Arnoud van den Bos: ‘If it were up to me, we wouldn’t spend one day but every day reflecting on the crucial role of seafarers’
At Arnoud van den Bos, JR Shipping’s Head Crewing Department since early 2022, a rich life lies between his first and last sea voyage. There has been a lot of changes, almost always improvements compared to the past, although he sometimes misses the ‘looser atmosphere’. That Arnoud went sailing was in the stars. He grew up in a family with sea legs with the port of IJmuiden as his backyard. His first trip is burned into his memory.
“My grandfather said: nice, such a diploma from the nautical school, but you’re only going to learn the trade. He was right. I made my first sea voyage in 1984, on a coaster, from Europoort to Sharpness. When boarding, I was shocked by the lack of space and privacy. I knew: now it’s serious, now I can’t get rid of it. But the team atmosphere was great and I was well initiated as a rookie. In all facets of life at sea and in the harbours. Also, in facets that they don’t tell anything about at school… ”
The importance of collegiality and tolerance
“My first voyage as captain always stays with me. At the age of 26, I was thrown in at the deep end. It was a bit of a swallow when an experienced colleague who would guide me through the lock did not show up. We were not yet at sea or bad weather broke loose and everything broke down. That’s where I really learned the trade. From two older sailors and a down-to-earth helmsman. There I discovered how important collegiality and tolerance are on board a ship. I still carry that out.”
“I have sailed for more than 35 years and then you see things change. Take the environmental rules. In my early years, everything went overboard. That would cost you dearly now. Everything is registered and administered. It is my only concern: that the administrative burden is sometimes at the expense of the real work. But the ‘old days’ may have been looser and more fun in a number of ways, he certainly wasn’t better!”
‘Waiting with a bag full of coins for one phone…’
“Shipping has become more professional. The technology is driving major improvements. Think of the communication with the home front. In my early years, you wrote letters or waited for hours with a bag full of coins at one phone. Now we are connected 24/7, also with the office.”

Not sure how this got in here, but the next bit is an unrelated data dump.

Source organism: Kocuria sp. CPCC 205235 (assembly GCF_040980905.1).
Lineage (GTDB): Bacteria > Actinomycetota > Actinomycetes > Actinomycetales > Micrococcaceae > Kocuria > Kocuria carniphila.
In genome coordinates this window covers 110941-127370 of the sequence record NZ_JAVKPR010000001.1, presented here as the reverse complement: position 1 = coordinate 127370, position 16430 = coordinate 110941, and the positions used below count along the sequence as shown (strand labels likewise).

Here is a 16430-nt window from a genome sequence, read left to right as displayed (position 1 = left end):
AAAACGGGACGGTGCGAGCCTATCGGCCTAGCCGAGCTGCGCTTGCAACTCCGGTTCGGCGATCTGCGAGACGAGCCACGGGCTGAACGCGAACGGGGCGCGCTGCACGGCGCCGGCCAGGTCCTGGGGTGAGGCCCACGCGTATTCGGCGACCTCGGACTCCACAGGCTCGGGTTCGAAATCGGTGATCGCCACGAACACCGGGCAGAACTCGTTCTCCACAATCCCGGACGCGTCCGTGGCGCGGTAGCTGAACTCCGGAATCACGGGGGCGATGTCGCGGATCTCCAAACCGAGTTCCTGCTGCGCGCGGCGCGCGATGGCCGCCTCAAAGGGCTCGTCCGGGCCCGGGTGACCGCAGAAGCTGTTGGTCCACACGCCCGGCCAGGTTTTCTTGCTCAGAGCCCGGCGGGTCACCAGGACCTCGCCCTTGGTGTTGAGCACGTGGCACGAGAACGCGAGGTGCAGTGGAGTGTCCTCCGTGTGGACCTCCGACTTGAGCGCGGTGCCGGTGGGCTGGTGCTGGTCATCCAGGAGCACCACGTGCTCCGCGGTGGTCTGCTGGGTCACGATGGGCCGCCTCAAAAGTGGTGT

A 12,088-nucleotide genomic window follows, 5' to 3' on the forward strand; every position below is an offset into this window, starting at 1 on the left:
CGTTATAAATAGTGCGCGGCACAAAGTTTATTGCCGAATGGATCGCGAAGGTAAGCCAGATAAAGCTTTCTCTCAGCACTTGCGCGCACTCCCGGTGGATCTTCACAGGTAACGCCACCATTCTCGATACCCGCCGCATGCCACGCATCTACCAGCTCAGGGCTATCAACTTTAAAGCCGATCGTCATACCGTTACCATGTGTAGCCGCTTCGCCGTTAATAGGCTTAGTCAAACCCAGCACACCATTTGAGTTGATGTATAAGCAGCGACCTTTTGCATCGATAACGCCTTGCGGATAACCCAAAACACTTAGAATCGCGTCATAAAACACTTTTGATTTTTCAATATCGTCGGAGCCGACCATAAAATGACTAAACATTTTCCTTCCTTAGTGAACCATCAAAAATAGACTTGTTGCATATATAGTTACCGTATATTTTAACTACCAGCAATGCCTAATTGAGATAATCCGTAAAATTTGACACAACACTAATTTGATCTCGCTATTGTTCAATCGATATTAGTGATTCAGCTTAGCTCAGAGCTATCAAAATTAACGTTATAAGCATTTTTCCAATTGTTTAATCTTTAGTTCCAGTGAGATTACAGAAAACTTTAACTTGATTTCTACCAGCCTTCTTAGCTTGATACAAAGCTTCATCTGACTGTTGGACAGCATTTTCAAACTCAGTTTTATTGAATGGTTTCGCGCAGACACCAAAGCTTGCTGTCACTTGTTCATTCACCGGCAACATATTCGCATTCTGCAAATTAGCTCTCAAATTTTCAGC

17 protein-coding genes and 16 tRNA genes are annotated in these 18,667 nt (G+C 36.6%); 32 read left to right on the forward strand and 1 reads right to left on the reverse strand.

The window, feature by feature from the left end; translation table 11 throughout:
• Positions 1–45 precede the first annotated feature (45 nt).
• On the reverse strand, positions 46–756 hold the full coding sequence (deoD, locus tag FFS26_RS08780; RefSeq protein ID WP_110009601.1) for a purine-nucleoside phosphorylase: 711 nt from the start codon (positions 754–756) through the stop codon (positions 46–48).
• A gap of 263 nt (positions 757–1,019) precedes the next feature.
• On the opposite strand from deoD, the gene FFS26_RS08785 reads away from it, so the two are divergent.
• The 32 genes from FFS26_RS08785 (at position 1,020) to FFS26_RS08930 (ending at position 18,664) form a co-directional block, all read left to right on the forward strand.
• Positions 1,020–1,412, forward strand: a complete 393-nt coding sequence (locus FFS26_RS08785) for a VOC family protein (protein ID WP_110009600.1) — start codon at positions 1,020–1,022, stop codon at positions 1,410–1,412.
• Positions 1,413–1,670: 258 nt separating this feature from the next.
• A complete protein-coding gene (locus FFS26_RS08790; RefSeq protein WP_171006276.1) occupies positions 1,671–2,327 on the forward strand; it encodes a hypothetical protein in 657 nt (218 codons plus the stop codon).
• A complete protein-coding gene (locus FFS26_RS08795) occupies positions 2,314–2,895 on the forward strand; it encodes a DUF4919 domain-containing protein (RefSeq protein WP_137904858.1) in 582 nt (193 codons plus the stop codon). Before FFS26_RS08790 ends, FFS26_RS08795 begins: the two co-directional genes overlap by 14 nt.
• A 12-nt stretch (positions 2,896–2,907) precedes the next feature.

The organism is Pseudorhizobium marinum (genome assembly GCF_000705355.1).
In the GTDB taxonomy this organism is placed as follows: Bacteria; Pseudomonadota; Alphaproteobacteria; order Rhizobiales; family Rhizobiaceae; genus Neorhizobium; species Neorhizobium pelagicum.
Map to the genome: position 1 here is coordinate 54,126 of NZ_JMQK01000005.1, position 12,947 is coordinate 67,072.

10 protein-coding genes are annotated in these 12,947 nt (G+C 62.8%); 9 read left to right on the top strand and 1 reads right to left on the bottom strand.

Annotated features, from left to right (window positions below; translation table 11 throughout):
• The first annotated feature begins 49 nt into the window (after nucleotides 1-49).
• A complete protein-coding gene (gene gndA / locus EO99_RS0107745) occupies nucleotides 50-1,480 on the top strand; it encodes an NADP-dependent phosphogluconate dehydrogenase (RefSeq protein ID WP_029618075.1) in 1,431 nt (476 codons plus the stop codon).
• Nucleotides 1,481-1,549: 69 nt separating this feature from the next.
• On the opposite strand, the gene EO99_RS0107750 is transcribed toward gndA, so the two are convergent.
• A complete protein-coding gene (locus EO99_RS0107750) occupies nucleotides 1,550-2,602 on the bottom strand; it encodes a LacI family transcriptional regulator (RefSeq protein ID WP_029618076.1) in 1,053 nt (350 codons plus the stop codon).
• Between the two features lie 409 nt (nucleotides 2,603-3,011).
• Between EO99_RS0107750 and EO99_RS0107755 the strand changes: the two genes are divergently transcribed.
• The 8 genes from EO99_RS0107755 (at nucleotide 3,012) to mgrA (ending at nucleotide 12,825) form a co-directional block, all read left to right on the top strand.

“The radar and radio made way for real-time data, so you can anticipate the current conditions much faster and better. Technology makes sailing extra exciting. The new generation is taking that on great. Young people are really interested in innovation and motivated to contribute to solutions for major issues such as the climate, safety, autonomous sailing and the fuel transition. That’s nice to see. ”
“During my last voyage, at the end of 2021 on container ship OOCL Rauma, I experienced the deep meaning of collegiality and tolerance on board a ship . The Russian invasion of Ukraine put a heavy burden on our Russian and Ukrainian crew members. Try to stay calm if you have just heard that your family in Western Ukraine is under enemy fire. ”
‘The unity of my team gave my last trip a special dimension’
“Nevertheless, we managed to keep the conflict out. The credits for that go to the team. As a capital, you can do no more than do your utmost to include everyone in your decision-making. Open and honest. If your team then unanimously says ‘captain, we trust your decisions’, that does something to you. The lives of your crew members are suddenly in your hands. That gave my last trip a special dimension.”
“I have always opted for short sea shipping. Short shifts and the dynamics of ‘bouncing back and forth’. And I was always able to take steps at the right time that gave my career a boost. I like to pass that on to the new generation of seafarers: continue to develop and open yourself up to new opportunities. Active sailing is no longer necessary for me, but I would not want to miss my involvement with seafarers, as head crewing, for anything.”
“How crucial is the seafaring profession?
We all see what happens when ships carrying grain or oil cannot leave the port. Such a Day of the Seafarer is a great initiative, but especially in this day and age I would rather see us reflect every day on the work that our seafarers do, often under difficult circumstances, such as now. If I can contribute from my experience to the atmosphere at sea – an atmosphere of tolerance, equality and team spirit – then that will be a worthy conclusion to a wonderful career at sea.”